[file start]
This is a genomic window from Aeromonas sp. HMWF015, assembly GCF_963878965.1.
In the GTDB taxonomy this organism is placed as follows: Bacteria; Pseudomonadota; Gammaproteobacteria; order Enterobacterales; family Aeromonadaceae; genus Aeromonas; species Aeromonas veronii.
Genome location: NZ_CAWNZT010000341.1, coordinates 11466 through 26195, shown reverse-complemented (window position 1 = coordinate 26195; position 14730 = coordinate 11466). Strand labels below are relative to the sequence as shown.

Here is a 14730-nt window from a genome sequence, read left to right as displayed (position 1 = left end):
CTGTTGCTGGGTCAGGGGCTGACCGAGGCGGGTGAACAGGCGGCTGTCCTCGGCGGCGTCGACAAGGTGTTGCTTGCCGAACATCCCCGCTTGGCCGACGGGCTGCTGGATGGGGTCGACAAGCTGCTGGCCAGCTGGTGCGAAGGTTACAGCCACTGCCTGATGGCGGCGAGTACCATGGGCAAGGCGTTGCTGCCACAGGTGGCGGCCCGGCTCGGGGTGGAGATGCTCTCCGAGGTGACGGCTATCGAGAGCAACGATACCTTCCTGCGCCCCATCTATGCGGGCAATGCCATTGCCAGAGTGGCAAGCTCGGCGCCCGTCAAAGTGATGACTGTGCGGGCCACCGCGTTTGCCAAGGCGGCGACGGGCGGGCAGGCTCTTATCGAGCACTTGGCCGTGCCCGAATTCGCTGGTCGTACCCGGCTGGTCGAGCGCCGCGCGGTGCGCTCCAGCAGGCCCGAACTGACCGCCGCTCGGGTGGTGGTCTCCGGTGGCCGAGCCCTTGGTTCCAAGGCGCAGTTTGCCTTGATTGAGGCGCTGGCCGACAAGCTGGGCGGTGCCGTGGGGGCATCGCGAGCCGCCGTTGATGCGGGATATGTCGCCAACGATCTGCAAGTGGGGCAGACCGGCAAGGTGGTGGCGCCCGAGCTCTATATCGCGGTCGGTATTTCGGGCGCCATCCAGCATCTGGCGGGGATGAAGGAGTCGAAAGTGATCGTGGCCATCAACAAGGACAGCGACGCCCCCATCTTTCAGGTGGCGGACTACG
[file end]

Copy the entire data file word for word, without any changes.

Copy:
This is a genomic window from Aeromonas sp. HMWF015, assembly GCF_963878965.1.
In the GTDB taxonomy this organism is placed as follows: Bacteria; Pseudomonadota; Gammaproteobacteria; order Enterobacterales; family Aeromonadaceae; genus Aeromonas; species Aeromonas veronii.
Genome location: NZ_CAWNZT010000341.1, coordinates 11466 through 26195, shown reverse-complemented (window position 1 = coordinate 26195; position 14730 = coordinate 11466). Strand labels below are relative to the sequence as shown.

Here is a 14730-nt window from a genome sequence, read left to right as displayed (position 1 = left end):
CTGTTGCTGGGTCAGGGGCTGACCGAGGCGGGTGAACAGGCGGCTGTCCTCGGCGGCGTCGACAAGGTGTTGCTTGCCGAACATCCCCGCTTGGCCGACGGGCTGCTGGATGGGGTCGACAAGCTGCTGGCCAGCTGGTGCGAAGGTTACAGCCACTGCCTGATGGCGGCGAGTACCATGGGCAAGGCGTTGCTGCCACAGGTGGCGGCCCGGCTCGGGGTGGAGATGCTCTCCGAGGTGACGGCTATCGAGAGCAACGATACCTTCCTGCGCCCCATCTATGCGGGCAATGCCATTGCCAGAGTGGCAAGCTCGGCGCCCGTCAAAGTGATGACTGTGCGGGCCACCGCGTTTGCCAAGGCGGCGACGGGCGGGCAGGCTCTTATCGAGCACTTGGCCGTGCCCGAATTCGCTGGTCGTACCCGGCTGGTCGAGCGCCGCGCGGTGCGCTCCAGCAGGCCCGAACTGACCGCCGCTCGGGTGGTGGTCTCCGGTGGCCGAGCCCTTGGTTCCAAGGCGCAGTTTGCCTTGATTGAGGCGCTGGCCGACAAGCTGGGCGGTGCCGTGGGGGCATCGCGAGCCGCCGTTGATGCGGGATATGTCGCCAACGATCTGCAAGTGGGGCAGACCGGCAAGGTGGTGGCGCCCGAGCTCTATATCGCGGTCGGTATTTCGGGCGCCATCCAGCATCTGGCGGGGATGAAGGAGTCGAAAGTGATCGTGGCCATCAACAAGGACAGCGACGCCCCCATCTTTCAGGTGGCGGACTACG